AN emerging songwriter has described venues like Warrington’s Old Town House as integral to UK culture.

Less than a year ago friends and bandmates Jen Burgess and Cait Costello, better known as folk punk duo Hello Mabel, joined forces to reopen the Buttermarket Street bar.

Since then it has quickly become a hub for the town’s alternative scene with numerous bands performing every weekend, including some from overseas.

Many of the gigs are free and Old Town House also plays host to festivals, giving a platform to artists who might otherwise perform outside of Warrington.

Norwich pop punk band Ducking Punches are performing there tonight, Thursday.

The four-piece have almost 1,000 gigs under their belt and frontman Dan Allen said that is thanks to other similar grassroots, DIY venues.

He said: “I think venues like Old Town House are integral to culture in the UK.

“It’s not just about punk rock, DIY venues like that help develop talent in the area and give young people somewhere to go and belong.”

As heard on the BBC Radio 1 Rock Show, Ducking Punches will be playing in Warrington in support of their new album, Alamort.

The record saw them cast off Dan acoustic roots for an altogether heavier, full band sound.

Dan, 30, added: “I wanted to move away from the folk punk tag that we had.

“For the first four years Ducking Punches was just me so it’s felt like a natural progression with the band.

“I wanted to write more melodic punk so that’s what we did.

“The new record is heavier and lyrically more honest than before.

“It was quite a cathartic album for us to write as a band. I’ve moved to electric guitar now. We don’t have any violin or acoustic instruments so it’s quite a change but it’s been great so far.”

Alamort saw the band head to Crooked Rain Studio in Leeds for 10 days to team up with Bob Cooper, who has worked with the likes of The Orielles.

Dan said: “It was amazing working with Bob. He has the ears of a super human. He hears things that you would never notice and his attention to detail is incredible.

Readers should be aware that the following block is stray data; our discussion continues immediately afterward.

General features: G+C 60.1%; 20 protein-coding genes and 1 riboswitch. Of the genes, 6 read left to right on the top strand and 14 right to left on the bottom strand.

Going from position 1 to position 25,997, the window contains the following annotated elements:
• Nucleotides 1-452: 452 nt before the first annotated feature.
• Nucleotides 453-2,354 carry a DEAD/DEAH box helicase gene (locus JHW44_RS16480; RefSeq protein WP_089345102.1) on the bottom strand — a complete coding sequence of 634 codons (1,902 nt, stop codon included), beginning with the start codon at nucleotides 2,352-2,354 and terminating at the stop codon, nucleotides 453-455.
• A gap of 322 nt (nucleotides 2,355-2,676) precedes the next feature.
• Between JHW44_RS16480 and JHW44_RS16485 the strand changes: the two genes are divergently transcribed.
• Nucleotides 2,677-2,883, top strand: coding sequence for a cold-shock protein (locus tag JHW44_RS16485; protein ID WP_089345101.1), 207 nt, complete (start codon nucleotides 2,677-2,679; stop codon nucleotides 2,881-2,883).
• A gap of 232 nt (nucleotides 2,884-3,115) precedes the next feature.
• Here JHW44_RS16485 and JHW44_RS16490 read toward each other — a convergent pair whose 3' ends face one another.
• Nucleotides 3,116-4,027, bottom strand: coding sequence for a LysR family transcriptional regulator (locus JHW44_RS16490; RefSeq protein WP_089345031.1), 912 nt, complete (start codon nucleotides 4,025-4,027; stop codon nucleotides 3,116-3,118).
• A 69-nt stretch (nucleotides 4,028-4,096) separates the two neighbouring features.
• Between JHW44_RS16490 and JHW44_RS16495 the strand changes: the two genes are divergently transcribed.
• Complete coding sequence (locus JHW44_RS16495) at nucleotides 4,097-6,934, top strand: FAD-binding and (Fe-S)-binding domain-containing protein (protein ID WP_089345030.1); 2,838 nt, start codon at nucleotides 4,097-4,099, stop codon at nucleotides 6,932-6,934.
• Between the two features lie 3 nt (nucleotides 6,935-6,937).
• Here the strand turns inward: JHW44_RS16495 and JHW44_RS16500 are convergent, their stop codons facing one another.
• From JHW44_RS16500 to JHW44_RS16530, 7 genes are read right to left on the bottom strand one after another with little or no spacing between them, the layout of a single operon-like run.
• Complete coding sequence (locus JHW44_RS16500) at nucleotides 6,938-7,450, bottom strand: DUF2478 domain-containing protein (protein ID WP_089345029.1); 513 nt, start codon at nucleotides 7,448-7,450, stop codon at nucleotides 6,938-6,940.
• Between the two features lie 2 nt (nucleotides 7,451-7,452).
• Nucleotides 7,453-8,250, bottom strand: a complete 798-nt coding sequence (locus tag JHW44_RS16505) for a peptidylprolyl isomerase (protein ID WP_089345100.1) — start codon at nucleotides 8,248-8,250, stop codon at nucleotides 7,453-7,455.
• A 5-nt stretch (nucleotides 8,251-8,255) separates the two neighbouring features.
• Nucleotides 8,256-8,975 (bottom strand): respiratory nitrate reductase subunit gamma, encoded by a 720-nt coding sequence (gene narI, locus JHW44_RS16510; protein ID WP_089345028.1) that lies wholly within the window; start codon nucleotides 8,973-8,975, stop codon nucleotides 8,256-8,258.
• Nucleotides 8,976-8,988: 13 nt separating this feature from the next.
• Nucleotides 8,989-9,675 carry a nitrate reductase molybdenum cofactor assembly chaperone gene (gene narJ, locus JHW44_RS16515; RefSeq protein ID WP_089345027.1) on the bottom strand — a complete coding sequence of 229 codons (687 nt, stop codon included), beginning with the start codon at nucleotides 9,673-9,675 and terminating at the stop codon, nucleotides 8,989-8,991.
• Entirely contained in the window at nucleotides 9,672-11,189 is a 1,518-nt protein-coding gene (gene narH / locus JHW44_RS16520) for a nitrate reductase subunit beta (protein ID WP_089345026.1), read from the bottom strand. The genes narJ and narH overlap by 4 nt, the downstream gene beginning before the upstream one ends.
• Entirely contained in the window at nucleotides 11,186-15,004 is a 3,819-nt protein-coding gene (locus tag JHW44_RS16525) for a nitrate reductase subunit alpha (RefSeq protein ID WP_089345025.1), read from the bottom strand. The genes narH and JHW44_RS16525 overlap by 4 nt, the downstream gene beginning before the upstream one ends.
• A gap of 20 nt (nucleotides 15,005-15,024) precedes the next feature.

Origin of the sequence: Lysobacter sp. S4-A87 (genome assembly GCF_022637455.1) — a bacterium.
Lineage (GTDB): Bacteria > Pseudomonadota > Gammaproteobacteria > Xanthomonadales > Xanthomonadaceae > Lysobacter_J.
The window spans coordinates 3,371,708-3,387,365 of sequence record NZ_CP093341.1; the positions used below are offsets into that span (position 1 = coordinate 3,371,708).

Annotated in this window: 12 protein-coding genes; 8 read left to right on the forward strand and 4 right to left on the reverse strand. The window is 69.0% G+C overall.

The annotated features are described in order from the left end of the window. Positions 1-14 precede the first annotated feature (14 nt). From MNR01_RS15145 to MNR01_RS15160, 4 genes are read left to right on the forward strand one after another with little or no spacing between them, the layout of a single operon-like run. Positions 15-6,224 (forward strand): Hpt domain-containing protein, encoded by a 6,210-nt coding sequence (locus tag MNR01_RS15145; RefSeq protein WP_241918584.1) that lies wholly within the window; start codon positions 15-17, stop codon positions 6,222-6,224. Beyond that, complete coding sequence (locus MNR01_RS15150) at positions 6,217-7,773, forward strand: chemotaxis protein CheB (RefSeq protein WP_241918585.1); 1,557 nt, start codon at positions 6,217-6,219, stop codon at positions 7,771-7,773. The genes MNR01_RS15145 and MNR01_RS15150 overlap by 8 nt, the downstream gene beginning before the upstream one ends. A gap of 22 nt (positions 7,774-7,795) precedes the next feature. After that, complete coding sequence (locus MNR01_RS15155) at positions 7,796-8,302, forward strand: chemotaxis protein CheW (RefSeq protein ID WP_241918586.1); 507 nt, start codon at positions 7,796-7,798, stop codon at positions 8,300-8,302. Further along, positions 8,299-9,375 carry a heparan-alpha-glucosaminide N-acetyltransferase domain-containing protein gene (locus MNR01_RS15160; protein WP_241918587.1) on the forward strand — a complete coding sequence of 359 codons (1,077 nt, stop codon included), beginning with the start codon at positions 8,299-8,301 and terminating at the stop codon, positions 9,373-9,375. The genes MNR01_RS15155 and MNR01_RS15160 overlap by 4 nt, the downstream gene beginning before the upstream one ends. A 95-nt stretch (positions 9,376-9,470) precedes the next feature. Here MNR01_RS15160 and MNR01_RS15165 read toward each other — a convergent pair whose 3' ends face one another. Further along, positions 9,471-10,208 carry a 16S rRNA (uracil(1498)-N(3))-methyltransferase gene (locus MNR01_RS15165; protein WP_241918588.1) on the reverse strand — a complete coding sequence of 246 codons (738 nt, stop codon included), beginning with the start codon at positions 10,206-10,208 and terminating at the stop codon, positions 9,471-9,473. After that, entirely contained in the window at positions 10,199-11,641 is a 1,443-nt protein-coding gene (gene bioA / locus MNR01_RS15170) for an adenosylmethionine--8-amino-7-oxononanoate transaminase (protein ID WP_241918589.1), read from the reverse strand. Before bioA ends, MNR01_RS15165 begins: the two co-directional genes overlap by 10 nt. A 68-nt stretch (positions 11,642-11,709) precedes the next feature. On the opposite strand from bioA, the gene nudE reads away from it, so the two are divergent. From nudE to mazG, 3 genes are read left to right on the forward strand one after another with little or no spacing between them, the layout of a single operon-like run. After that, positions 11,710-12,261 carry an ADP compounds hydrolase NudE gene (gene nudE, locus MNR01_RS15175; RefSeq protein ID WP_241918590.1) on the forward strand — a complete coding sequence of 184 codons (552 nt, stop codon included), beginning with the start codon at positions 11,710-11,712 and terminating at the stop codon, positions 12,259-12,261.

“It was a really fun way of working because everything was so clear and fine tuned.

“He did such a good job of it all and really cares about every single element of the record. That comes across in the finished piece.”

Before that, Ducking Punches’ highlights have included doing two tours with folk punk icon Frank Turner and performing at high profile UK festivals like Reading and Leeds, Download and BoomTown.

They have also been welcomed in the United States where they have done two East Coast tours and one West Coast tour as well as playing at The Fest in Gainesville, Florida.

Dan added: “Going to some of the cities that we’ve always wanted to see like Seattle, Portland and New York felt so surreal and we were made to feel so welcome. We had the best time out there.

“The Fest in Gainesville takes place at loads of different venues across one town so it’s similar to something like Camden Rocks.

“But the punk community takes over Gainesville for the weekend and it’s amazing. We’ve been very lucky.

“The punk scene is like a gigantic family and everyone looks out for each other. Everyone makes sure it’s the most progressive, safest environment it can be.

“It’s super inclusive. There’s no other scene I’d rather be a part of.”

Dan originally got into music through his dad’s record collection. They bonded over The Clash.

He said: “I’ve always been surrounded by music. My dad was terrible trumpet player but he used to listen to a hell of a lot of music, particularly punk and two-tone, when I was growing up.

“I just wanted to pick up a guitar. I learnt classical guitar to start with then my auntie gave me an electric and that changed my life.

“When I was 11 or 12 I decided I didn’t want to play other people’s songs anymore and I started writing. It came quite naturally to me and I found it a therapeutic process from a young age.”

  • Ducking Punches perform at Old Town House with Jake and the Jellyfish and Arms and Hearts on Thursday. Doors open at 7pm